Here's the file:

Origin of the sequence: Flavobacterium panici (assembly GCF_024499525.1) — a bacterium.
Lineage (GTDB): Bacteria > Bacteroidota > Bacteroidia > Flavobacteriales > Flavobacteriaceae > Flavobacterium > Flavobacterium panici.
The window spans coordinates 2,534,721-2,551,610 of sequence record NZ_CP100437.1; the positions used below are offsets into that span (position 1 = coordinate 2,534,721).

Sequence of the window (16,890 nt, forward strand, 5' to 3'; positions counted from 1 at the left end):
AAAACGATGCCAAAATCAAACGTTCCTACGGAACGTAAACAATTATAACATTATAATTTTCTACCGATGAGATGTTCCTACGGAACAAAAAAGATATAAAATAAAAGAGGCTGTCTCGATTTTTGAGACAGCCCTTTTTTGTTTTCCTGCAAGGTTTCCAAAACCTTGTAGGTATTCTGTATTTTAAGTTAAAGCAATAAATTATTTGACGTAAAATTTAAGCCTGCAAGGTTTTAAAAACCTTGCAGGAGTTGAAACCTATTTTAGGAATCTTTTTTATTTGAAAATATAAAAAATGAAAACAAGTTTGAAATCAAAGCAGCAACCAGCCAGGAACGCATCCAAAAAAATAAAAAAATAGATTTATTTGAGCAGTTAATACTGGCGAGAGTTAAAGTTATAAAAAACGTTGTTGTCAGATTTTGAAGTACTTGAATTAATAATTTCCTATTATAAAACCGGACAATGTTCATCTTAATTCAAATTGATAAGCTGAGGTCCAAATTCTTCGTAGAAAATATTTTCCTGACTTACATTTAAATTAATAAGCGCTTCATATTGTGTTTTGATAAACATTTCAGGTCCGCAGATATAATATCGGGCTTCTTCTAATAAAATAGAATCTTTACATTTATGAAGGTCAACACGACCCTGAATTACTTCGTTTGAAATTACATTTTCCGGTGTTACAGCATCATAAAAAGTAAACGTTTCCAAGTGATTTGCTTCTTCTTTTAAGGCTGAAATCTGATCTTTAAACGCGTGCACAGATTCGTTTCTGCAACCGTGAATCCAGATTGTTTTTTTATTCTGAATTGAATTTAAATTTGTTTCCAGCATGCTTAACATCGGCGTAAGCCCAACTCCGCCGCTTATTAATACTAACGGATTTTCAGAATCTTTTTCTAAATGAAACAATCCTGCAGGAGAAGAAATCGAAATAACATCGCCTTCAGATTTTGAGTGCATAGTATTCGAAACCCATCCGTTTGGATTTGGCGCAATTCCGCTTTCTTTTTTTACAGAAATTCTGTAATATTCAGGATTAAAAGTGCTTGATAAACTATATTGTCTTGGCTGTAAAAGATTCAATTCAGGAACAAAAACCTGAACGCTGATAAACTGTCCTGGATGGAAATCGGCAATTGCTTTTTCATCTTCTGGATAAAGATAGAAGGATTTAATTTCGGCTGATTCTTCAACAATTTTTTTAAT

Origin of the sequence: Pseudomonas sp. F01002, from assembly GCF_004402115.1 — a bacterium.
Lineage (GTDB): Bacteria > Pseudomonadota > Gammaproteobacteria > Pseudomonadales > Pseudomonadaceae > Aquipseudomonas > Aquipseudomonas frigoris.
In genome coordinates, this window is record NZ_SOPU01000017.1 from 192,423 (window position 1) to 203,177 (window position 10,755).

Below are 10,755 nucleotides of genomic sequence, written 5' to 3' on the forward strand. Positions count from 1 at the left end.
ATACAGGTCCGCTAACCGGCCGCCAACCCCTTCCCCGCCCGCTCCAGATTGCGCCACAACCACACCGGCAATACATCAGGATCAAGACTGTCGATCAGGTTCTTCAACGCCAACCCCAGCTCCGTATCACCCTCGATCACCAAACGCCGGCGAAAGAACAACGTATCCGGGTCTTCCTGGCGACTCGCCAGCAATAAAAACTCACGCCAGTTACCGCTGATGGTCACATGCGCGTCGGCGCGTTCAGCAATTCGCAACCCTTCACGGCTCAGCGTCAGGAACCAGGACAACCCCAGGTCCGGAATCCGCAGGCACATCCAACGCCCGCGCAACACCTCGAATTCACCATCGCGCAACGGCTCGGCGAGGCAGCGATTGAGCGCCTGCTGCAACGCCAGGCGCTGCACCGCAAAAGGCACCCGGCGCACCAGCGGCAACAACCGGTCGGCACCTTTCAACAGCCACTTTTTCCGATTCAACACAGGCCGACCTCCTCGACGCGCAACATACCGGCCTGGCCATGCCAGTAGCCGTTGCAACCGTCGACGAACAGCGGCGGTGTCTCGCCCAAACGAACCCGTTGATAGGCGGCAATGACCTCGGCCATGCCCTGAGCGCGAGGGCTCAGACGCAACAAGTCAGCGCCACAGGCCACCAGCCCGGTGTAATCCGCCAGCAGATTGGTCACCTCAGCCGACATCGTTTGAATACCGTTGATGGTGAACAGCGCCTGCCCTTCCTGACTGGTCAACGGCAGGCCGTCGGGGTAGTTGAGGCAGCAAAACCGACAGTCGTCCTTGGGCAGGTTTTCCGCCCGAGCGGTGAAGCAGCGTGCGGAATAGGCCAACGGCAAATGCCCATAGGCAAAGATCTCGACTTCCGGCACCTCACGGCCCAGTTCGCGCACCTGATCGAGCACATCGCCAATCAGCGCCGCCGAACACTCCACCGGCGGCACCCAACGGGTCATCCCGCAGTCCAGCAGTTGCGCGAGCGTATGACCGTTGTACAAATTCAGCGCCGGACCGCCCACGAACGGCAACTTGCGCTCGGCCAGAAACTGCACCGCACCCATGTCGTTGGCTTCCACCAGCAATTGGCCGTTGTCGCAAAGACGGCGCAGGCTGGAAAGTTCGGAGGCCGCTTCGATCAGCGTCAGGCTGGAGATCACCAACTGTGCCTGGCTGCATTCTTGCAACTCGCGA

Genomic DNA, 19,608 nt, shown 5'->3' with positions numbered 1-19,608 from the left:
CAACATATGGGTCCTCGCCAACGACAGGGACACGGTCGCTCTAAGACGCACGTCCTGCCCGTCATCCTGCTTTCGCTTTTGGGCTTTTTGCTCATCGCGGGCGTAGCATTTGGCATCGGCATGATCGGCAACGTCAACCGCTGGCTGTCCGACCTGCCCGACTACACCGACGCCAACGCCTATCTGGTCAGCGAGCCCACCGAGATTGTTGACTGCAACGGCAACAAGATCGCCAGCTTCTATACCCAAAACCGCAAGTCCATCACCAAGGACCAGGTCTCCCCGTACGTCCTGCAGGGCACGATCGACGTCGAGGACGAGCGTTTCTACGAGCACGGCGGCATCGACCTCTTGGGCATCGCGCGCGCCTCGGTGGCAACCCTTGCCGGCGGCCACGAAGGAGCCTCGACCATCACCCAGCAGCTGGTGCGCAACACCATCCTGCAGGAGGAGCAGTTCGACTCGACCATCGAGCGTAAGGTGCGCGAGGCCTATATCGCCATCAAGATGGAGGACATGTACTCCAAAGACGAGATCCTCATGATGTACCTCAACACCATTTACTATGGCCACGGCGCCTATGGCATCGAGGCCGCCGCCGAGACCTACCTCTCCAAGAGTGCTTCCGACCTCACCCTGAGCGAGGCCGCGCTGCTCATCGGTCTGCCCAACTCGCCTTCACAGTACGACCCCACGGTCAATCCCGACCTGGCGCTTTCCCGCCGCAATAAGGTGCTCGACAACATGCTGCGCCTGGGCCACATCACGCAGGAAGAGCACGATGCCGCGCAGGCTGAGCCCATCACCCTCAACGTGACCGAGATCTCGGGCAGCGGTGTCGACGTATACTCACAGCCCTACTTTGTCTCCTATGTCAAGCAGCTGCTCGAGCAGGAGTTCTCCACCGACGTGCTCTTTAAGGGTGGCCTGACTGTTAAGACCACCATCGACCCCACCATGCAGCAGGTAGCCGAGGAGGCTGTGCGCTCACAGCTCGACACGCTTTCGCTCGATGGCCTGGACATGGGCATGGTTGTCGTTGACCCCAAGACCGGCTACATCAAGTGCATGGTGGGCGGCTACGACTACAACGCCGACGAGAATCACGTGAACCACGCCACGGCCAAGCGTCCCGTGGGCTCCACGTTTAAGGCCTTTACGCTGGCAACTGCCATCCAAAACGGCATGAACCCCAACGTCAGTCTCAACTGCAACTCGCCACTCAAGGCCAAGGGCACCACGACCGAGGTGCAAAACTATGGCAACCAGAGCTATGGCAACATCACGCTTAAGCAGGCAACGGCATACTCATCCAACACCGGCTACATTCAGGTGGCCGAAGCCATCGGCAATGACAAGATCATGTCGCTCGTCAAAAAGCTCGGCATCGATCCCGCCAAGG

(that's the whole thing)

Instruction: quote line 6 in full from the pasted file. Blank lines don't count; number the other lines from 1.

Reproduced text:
Origin of the sequence: Pseudomonas sp. F01002, from assembly GCF_004402115.1 — a bacterium.